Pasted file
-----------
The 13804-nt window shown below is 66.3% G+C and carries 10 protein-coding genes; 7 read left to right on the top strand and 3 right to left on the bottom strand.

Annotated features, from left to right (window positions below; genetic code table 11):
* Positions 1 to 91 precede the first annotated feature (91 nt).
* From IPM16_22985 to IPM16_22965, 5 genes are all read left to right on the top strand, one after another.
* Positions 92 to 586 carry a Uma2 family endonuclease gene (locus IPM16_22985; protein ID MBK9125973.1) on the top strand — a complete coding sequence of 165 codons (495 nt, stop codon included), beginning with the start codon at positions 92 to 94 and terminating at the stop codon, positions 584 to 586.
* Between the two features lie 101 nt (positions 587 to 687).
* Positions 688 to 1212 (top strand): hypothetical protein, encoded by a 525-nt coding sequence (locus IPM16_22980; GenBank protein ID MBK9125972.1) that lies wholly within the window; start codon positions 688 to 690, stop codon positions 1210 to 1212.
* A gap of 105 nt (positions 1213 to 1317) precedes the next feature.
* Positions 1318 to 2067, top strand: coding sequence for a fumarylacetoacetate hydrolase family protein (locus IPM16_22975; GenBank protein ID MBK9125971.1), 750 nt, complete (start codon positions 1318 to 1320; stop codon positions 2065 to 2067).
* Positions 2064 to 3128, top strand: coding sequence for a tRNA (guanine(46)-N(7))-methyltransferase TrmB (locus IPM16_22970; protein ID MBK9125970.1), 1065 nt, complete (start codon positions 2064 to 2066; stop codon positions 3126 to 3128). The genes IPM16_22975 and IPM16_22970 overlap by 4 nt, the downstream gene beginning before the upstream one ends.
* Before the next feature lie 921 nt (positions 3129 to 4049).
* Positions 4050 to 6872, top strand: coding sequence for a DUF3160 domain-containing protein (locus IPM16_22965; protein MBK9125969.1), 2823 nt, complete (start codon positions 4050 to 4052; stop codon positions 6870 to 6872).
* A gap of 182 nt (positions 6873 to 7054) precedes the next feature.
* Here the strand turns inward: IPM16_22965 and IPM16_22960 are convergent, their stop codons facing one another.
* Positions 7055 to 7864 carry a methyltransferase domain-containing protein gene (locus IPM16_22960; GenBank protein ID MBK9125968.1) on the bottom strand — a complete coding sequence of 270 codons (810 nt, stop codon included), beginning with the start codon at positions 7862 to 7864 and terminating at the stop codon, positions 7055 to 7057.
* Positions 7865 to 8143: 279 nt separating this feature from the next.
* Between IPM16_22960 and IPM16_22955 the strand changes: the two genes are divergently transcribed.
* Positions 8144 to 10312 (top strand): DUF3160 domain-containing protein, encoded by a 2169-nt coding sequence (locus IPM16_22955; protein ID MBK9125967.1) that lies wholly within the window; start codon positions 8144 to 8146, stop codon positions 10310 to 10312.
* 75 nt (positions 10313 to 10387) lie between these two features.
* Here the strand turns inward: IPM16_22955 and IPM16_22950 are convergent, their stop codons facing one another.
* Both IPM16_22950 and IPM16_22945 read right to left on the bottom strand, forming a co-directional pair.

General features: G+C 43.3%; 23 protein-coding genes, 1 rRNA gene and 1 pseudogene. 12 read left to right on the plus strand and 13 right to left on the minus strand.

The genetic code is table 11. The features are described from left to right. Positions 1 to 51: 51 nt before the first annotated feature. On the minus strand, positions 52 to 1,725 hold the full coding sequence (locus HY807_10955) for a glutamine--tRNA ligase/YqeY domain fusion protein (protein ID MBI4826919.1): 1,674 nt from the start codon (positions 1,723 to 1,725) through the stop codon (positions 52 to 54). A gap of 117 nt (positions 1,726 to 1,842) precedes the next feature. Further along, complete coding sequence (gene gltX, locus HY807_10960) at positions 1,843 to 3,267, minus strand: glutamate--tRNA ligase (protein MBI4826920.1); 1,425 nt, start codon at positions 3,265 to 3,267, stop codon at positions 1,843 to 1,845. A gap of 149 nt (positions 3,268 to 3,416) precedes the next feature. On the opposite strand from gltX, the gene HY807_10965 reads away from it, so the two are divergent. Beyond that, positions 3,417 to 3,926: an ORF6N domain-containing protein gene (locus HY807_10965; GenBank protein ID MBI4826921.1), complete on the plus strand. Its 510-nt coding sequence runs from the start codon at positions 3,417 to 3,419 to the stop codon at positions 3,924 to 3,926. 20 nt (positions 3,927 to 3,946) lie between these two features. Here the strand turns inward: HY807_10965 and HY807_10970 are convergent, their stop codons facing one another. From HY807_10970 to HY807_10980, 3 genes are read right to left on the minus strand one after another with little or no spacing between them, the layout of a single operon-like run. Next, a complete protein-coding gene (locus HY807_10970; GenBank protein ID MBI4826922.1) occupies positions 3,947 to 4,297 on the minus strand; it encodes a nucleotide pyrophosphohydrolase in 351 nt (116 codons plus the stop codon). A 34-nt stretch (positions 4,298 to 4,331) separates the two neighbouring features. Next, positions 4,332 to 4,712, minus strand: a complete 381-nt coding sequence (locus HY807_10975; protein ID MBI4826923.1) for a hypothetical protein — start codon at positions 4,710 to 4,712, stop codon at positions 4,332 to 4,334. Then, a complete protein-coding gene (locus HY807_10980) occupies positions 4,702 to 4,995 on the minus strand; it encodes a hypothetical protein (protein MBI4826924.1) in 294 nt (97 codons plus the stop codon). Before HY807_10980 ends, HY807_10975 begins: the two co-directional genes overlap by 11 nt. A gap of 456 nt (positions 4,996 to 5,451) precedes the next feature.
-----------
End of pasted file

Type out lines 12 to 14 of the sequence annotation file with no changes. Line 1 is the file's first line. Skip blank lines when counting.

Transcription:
* Positions 4050 to 6872, top strand: coding sequence for a DUF3160 domain-containing protein (locus IPM16_22965; protein MBK9125969.1), 2823 nt, complete (start codon positions 4050 to 4052; stop codon positions 6870 to 6872).
* A gap of 182 nt (positions 6873 to 7054) precedes the next feature.
* Here the strand turns inward: IPM16_22965 and IPM16_22960 are convergent, their stop codons facing one another.